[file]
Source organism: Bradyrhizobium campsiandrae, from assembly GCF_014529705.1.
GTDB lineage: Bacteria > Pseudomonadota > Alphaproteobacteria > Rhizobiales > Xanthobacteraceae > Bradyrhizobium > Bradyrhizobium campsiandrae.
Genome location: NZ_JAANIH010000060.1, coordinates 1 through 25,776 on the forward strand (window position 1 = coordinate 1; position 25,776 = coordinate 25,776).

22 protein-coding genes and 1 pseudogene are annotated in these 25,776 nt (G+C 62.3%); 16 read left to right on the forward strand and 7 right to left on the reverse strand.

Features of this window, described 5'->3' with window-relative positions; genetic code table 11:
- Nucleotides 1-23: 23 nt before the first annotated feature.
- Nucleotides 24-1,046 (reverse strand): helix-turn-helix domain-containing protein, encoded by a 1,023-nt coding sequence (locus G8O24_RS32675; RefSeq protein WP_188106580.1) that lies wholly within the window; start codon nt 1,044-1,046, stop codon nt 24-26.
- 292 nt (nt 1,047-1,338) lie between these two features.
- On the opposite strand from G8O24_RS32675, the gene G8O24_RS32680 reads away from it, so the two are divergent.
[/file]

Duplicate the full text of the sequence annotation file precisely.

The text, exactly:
Source organism: Bradyrhizobium campsiandrae, from assembly GCF_014529705.1.
GTDB lineage: Bacteria > Pseudomonadota > Alphaproteobacteria > Rhizobiales > Xanthobacteraceae > Bradyrhizobium > Bradyrhizobium campsiandrae.
Genome location: NZ_JAANIH010000060.1, coordinates 1 through 25,776 on the forward strand (window position 1 = coordinate 1; position 25,776 = coordinate 25,776).

22 protein-coding genes and 1 pseudogene are annotated in these 25,776 nt (G+C 62.3%); 16 read left to right on the forward strand and 7 right to left on the reverse strand.

Features of this window, described 5'->3' with window-relative positions; genetic code table 11:
- Nucleotides 1-23: 23 nt before the first annotated feature.
- Nucleotides 24-1,046 (reverse strand): helix-turn-helix domain-containing protein, encoded by a 1,023-nt coding sequence (locus G8O24_RS32675; RefSeq protein WP_188106580.1) that lies wholly within the window; start codon nt 1,044-1,046, stop codon nt 24-26.
- 292 nt (nt 1,047-1,338) lie between these two features.
- On the opposite strand from G8O24_RS32675, the gene G8O24_RS32680 reads away from it, so the two are divergent.